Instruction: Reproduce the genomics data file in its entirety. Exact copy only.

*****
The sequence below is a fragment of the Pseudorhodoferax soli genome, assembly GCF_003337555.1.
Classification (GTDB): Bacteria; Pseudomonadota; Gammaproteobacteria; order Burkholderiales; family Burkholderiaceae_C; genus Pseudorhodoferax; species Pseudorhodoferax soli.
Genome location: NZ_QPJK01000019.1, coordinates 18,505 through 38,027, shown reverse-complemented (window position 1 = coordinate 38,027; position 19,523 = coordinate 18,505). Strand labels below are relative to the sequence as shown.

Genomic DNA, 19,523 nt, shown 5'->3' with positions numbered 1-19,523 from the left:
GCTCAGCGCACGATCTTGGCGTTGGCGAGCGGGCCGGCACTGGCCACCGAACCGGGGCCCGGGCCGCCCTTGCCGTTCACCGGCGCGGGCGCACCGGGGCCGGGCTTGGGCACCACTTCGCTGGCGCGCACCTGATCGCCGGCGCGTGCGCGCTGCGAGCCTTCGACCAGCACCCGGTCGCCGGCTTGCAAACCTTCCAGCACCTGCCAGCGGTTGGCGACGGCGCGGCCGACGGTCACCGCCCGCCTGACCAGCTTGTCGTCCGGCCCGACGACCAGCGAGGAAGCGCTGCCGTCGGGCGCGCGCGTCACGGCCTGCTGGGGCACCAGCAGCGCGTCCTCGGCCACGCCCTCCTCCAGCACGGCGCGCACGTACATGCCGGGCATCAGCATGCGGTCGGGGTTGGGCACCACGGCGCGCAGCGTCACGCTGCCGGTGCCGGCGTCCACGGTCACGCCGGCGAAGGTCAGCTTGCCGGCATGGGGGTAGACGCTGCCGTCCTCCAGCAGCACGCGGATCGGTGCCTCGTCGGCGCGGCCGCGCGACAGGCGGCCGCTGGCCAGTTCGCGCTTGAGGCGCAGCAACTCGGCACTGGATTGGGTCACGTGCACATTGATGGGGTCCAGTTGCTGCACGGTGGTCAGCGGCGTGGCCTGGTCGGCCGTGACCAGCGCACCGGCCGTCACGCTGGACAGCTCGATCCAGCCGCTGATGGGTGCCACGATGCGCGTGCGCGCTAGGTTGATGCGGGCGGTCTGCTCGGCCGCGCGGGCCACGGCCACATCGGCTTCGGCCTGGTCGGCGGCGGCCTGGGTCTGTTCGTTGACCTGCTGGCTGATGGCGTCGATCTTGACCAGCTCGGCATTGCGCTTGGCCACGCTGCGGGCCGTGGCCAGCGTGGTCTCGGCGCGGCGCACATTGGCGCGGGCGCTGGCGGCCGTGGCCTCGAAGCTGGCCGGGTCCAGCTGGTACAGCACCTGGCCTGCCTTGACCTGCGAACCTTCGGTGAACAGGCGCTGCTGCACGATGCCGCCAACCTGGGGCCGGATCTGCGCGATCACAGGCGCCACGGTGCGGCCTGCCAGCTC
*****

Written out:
The sequence below is a fragment of the Pseudorhodoferax soli genome, assembly GCF_003337555.1.
Classification (GTDB): Bacteria; Pseudomonadota; Gammaproteobacteria; order Burkholderiales; family Burkholderiaceae_C; genus Pseudorhodoferax; species Pseudorhodoferax soli.
Genome location: NZ_QPJK01000019.1, coordinates 18,505 through 38,027, shown reverse-complemented (window position 1 = coordinate 38,027; position 19,523 = coordinate 18,505). Strand labels below are relative to the sequence as shown.

Genomic DNA, 19,523 nt, shown 5'->3' with positions numbered 1-19,523 from the left:
GCTCAGCGCACGATCTTGGCGTTGGCGAGCGGGCCGGCACTGGCCACCGAACCGGGGCCCGGGCCGCCCTTGCCGTTCACCGGCGCGGGCGCACCGGGGCCGGGCTTGGGCACCACTTCGCTGGCGCGCACCTGATCGCCGGCGCGTGCGCGCTGCGAGCCTTCGACCAGCACCCGGTCGCCGGCTTGCAAACCTTCCAGCACCTGCCAGCGGTTGGCGACGGCGCGGCCGACGGTCACCGCCCGCCTGACCAGCTTGTCGTCCGGCCCGACGACCAGCGAGGAAGCGCTGCCGTCGGGCGCGCGCGTCACGGCCTGCTGGGGCACCAGCAGCGCGTCCTCGGCCACGCCCTCCTCCAGCACGGCGCGCACGTACATGCCGGGCATCAGCATGCGGTCGGGGTTGGGCACCACGGCGCGCAGCGTCACGCTGCCGGTGCCGGCGTCCACGGTCACGCCGGCGAAGGTCAGCTTGCCGGCATGGGGGTAGACGCTGCCGTCCTCCAGCAGCACGCGGATCGGTGCCTCGTCGGCGCGGCCGCGCGACAGGCGGCCGCTGGCCAGTTCGCGCTTGAGGCGCAGCAACTCGGCACTGGATTGGGTCACGTGCACATTGATGGGGTCCAGTTGCTGCACGGTGGTCAGCGGCGTGGCCTGGTCGGCCGTGACCAGCGCACCGGCCGTCACGCTGGACAGCTCGATCCAGCCGCTGATGGGTGCCACGATGCGCGTGCGCGCTAGGTTGATGCGGGCGGTCTGCTCGGCCGCGCGGGCCACGGCCACATCGGCTTCGGCCTGGTCGGCGGCGGCCTGGGTCTGTTCGTTGACCTGCTGGCTGATGGCGTCGATCTTGACCAGCTCGGCATTGCGCTTGGCCACGCTGCGGGCCGTGGCCAGCGTGGTCTCGGCGCGGCGCACATTGGCGCGGGCGCTGGCGGCCGTGGCCTCGAAGCTGGCCGGGTCCAGCTGGTACAGCACCTGGCCTGCCTTGACCTGCGAACCTTCGGTGAACAGGCGCTGCTGCACGATGCCGCCAACCTGGGGCCGGATCTGCGCGATCACAGGCGCCACGGTGCGGCCTGCCAGCTC